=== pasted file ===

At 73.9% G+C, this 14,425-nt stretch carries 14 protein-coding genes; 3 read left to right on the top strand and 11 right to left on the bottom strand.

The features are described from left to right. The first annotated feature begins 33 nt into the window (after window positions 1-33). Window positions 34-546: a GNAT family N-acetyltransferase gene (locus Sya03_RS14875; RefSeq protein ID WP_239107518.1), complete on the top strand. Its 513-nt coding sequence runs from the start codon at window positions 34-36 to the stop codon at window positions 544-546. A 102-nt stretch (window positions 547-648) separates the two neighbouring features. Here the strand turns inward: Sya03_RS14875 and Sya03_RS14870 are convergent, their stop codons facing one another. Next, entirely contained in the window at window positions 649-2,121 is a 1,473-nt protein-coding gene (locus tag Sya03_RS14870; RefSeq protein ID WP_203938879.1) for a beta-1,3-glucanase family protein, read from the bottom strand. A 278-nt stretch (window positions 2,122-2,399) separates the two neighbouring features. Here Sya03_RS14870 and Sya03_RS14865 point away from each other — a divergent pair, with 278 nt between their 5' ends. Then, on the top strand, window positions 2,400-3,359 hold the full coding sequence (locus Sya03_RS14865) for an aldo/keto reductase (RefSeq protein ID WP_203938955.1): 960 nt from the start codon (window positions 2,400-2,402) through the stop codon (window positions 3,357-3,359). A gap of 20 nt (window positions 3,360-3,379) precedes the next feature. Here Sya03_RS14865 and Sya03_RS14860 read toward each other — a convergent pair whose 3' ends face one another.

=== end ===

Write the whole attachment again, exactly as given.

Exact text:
At 73.9% G+C, this 14,425-nt stretch carries 14 protein-coding genes; 3 read left to right on the top strand and 11 right to left on the bottom strand.

The features are described from left to right. The first annotated feature begins 33 nt into the window (after window positions 1-33). Window positions 34-546: a GNAT family N-acetyltransferase gene (locus Sya03_RS14875; RefSeq protein ID WP_239107518.1), complete on the top strand. Its 513-nt coding sequence runs from the start codon at window positions 34-36 to the stop codon at window positions 544-546. A 102-nt stretch (window positions 547-648) separates the two neighbouring features. Here the strand turns inward: Sya03_RS14875 and Sya03_RS14870 are convergent, their stop codons facing one another. Next, entirely contained in the window at window positions 649-2,121 is a 1,473-nt protein-coding gene (locus tag Sya03_RS14870; RefSeq protein ID WP_203938879.1) for a beta-1,3-glucanase family protein, read from the bottom strand. A 278-nt stretch (window positions 2,122-2,399) separates the two neighbouring features. Here Sya03_RS14870 and Sya03_RS14865 point away from each other — a divergent pair, with 278 nt between their 5' ends. Then, on the top strand, window positions 2,400-3,359 hold the full coding sequence (locus Sya03_RS14865) for an aldo/keto reductase (RefSeq protein ID WP_203938955.1): 960 nt from the start codon (window positions 2,400-2,402) through the stop codon (window positions 3,357-3,359). A gap of 20 nt (window positions 3,360-3,379) precedes the next feature. Here Sya03_RS14865 and Sya03_RS14860 read toward each other — a convergent pair whose 3' ends face one another.